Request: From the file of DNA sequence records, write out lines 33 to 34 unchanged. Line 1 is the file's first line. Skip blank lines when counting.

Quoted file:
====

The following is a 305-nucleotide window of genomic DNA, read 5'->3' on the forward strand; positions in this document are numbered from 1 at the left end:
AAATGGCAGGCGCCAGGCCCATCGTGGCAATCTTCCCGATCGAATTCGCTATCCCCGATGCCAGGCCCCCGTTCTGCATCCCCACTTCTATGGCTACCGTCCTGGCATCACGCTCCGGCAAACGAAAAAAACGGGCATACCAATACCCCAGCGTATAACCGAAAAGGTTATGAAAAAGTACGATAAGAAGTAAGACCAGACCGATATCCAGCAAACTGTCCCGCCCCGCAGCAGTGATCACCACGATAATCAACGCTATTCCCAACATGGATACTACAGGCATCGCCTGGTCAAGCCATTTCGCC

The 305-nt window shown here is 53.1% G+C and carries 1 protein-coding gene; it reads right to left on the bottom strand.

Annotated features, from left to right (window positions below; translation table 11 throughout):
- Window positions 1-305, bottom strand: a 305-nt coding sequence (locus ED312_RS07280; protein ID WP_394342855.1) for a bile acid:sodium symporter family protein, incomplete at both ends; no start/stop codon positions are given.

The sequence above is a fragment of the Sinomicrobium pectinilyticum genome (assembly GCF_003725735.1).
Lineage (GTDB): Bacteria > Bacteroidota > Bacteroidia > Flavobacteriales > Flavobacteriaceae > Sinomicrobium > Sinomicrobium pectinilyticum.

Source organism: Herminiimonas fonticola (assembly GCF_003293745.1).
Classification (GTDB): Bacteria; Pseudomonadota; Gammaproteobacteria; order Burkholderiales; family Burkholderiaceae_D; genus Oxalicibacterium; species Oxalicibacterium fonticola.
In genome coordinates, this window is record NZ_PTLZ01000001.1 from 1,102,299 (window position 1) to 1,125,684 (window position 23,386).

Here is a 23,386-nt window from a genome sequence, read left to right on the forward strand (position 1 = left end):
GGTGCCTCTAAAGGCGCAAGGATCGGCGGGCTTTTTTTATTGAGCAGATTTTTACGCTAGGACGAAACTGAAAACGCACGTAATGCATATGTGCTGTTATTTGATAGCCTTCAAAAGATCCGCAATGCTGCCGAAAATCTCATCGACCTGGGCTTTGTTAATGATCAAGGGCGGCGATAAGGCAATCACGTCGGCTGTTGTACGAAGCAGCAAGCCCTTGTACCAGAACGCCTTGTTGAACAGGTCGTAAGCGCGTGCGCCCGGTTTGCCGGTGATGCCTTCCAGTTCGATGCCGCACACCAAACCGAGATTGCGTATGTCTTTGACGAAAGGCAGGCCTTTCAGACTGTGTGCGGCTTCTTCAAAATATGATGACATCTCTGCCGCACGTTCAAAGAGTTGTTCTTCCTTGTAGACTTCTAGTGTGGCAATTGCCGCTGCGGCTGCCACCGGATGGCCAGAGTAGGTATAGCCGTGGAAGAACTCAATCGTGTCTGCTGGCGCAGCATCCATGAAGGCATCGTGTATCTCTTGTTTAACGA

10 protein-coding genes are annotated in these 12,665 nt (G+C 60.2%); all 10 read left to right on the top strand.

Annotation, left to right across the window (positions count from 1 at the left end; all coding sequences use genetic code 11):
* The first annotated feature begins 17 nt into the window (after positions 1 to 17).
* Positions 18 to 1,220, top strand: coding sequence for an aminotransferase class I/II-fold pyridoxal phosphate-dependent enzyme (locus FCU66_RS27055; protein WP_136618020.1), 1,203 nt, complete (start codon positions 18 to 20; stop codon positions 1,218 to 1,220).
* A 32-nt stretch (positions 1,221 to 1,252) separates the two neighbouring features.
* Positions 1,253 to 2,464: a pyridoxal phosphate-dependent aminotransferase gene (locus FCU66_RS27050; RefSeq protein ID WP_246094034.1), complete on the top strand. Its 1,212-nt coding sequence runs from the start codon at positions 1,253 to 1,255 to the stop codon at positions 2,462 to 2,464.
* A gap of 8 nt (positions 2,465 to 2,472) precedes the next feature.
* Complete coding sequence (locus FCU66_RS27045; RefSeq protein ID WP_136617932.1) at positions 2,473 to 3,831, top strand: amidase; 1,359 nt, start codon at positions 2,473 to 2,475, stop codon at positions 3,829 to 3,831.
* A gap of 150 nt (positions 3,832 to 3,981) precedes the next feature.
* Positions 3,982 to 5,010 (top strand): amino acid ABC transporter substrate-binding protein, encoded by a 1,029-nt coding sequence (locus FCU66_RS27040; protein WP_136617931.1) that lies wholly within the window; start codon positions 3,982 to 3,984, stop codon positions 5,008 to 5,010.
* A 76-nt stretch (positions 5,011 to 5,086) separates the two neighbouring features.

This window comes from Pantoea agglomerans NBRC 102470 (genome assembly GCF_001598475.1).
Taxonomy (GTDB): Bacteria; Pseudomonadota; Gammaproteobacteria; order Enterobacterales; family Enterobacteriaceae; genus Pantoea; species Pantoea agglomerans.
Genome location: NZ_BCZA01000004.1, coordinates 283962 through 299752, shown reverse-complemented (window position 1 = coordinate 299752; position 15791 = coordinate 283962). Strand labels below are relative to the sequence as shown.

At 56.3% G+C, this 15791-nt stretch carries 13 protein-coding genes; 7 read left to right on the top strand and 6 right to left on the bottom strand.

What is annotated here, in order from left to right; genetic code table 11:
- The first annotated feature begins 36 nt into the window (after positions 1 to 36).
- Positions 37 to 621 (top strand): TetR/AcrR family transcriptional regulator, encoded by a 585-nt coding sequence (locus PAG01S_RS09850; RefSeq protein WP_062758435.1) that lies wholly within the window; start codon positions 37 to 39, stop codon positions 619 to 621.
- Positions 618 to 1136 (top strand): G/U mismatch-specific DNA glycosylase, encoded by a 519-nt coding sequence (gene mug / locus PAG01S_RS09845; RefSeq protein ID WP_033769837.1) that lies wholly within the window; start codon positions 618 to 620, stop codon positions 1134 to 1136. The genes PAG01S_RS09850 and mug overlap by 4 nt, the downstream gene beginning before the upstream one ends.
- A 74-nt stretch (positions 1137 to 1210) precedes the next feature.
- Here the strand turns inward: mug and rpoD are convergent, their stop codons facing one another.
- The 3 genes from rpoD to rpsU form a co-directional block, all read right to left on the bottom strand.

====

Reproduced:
- Here the strand turns inward: mug and rpoD are convergent, their stop codons facing one another.
- The 3 genes from rpoD to rpsU form a co-directional block, all read right to left on the bottom strand.